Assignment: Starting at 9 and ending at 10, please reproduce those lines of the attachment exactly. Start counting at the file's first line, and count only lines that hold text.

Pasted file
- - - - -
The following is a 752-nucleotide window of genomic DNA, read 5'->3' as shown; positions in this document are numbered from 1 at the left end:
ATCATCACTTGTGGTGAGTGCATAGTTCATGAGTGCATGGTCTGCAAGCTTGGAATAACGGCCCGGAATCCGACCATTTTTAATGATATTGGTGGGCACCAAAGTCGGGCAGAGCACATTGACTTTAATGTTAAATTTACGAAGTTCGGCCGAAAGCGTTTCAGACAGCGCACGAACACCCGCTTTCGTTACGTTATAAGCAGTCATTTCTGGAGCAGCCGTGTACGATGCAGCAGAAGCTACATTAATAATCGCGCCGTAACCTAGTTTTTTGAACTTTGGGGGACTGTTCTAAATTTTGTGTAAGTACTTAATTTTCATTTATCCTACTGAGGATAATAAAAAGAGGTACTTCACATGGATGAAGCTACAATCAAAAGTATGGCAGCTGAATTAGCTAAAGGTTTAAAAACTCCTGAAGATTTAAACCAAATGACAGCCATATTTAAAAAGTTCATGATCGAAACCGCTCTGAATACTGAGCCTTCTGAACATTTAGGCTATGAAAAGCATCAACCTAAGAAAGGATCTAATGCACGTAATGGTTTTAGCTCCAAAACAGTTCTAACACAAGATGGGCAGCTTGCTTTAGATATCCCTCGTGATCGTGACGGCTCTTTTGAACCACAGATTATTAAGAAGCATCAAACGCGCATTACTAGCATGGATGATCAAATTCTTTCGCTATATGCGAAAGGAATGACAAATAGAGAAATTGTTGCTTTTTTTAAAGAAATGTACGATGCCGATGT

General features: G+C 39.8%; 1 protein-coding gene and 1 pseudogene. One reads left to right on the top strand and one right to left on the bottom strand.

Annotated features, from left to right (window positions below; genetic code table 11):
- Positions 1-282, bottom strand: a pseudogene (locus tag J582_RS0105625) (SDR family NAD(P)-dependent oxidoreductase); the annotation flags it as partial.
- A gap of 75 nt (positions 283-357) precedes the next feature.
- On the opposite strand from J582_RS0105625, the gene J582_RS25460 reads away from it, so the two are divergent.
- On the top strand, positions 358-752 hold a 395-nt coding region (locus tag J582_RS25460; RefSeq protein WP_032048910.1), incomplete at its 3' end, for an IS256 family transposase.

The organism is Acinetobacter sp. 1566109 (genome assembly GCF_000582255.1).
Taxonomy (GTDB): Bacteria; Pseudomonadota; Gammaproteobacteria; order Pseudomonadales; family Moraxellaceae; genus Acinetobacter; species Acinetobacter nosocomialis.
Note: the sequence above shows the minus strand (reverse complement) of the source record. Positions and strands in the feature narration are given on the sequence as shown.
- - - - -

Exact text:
The organism is Acinetobacter sp. 1566109 (genome assembly GCF_000582255.1).
Taxonomy (GTDB): Bacteria; Pseudomonadota; Gammaproteobacteria; order Pseudomonadales; family Moraxellaceae; genus Acinetobacter; species Acinetobacter nosocomialis.